Chubut 2 board prototype

So far, for all sensor studies, I have been using either a single channel active board (Santa Cruz or Chubut) or a multi channel passive readout board. Though this works, it is not ideal. Firstly, the passive readout board is not the best because usually the amplifier is installed as close as possible to the readout board. Moreover, if the board is changed for different studies then it is an additional variable to take into account when looking at the results. The ideal case would be a multi channel readout board with amplifiers integrated on the board itself. So I decided to solve this and implemented the “Chubut 2 prototype”.

Below there are some pictures of this prototype:

This prototype has two active channels with integrated amplifiers close to the DUT. It also features a Sensirion humidity and temperature sensor close to the sample to precisely monitor the conditions and, if needed, implement a temperature control (for example in the TCT setup). Additionally, I went for a design that combines a “main board” with a “carrier board”, which can be seen in the pictures. This I made because to ease the life of the guy that is in the lab testing the devices (i.e. me). The size of this prototype is almost identical to the size of the current Chubut board and I switched to using MMCX connectors because SMA just don’t fit.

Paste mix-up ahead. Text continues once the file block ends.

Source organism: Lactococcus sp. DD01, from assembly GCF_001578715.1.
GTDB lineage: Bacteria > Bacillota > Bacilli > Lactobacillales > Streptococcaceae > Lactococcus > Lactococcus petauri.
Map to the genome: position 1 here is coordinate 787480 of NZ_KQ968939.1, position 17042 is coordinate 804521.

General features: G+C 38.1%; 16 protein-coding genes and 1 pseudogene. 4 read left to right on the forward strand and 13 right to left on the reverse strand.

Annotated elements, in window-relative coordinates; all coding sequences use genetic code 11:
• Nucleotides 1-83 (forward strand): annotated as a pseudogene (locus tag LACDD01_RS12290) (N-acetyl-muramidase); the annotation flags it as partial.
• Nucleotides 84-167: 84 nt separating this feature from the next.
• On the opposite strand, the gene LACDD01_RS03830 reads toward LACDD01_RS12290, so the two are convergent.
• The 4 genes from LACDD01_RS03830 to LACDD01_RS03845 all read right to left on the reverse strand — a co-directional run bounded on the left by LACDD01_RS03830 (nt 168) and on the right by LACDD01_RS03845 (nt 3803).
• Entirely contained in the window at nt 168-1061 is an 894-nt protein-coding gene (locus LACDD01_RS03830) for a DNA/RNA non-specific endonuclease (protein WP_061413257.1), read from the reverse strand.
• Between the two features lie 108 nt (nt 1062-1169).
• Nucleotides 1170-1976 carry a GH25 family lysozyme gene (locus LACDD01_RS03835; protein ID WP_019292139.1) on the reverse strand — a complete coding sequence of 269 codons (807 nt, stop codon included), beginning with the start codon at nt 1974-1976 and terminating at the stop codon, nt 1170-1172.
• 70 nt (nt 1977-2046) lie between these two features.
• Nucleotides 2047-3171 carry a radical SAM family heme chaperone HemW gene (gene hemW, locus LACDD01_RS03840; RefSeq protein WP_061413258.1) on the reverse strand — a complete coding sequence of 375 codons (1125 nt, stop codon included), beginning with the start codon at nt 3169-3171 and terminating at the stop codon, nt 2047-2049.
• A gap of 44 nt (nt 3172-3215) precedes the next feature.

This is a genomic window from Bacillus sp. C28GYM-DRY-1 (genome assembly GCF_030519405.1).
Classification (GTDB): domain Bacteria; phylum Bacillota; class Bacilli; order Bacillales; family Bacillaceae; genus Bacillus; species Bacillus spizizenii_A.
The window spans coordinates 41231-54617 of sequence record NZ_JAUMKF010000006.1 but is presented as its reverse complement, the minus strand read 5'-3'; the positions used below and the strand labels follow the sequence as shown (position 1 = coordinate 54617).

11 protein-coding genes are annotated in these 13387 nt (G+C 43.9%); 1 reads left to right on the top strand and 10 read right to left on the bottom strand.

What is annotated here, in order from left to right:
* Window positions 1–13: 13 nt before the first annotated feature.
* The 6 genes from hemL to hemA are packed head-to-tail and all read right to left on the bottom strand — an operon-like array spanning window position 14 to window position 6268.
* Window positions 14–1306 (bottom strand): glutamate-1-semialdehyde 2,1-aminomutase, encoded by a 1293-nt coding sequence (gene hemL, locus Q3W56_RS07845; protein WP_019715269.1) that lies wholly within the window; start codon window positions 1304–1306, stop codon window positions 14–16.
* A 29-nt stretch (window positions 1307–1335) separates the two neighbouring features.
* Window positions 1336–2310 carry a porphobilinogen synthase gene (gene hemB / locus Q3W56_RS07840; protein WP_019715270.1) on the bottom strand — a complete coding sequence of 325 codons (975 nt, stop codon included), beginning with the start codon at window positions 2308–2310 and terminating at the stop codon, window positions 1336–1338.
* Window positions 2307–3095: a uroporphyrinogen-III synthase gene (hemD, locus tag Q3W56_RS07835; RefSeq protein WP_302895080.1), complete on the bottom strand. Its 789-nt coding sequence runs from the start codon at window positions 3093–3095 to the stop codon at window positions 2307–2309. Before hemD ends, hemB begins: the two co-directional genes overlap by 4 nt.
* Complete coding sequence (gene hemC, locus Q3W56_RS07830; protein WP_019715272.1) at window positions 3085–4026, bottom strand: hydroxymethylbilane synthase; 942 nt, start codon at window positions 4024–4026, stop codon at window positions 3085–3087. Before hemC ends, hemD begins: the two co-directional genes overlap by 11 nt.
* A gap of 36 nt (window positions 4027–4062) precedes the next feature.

After assembling everything together I verified that not only the board works but it seems to be a bit better than our current boards. Since the design has a carrier board, I mounted a few detectors and tested that it is easy to swap between one another. Then I went for a “full test” in the beta setup, for which I installed a TI-LGAD with two out of the four pads connected to the outputs and installed it in the Robocold setup.

Below there is an example of a signal from a beta particle:

The only detail I don’t like is the long tail of the signal, but anyway it does not affect our tests because we only look at the rising edge, and for the charge it only changes the proportionally factor to convert to Coulomb. I still don’t know where is it coming from.

So far I only measured rigorously one of the two channels, but I verified that both of them work similarly.

If we look at the time resolution measured with our Robocold setup, we get this:

which is pretty good.

The collected charge (in arbitrary units) also looks quite good, despite the long tails in the signals:

The Signal to Noise Ratio (SNR) is also amazingly good. For example, at the highest voltage for the device I tested it became even better than for the MCP-PMT in our setup, which is usually not the case. See the plot below.

Signal to Noise Ratio distribution (ECDF) for the DUT and also the MCP-PMT which is the trigger and time reference in our Robocold setup.

To conclude, just to mention that this design should be easily scalable to an arbitrary number of channels, as long as there is space in the board to put the components.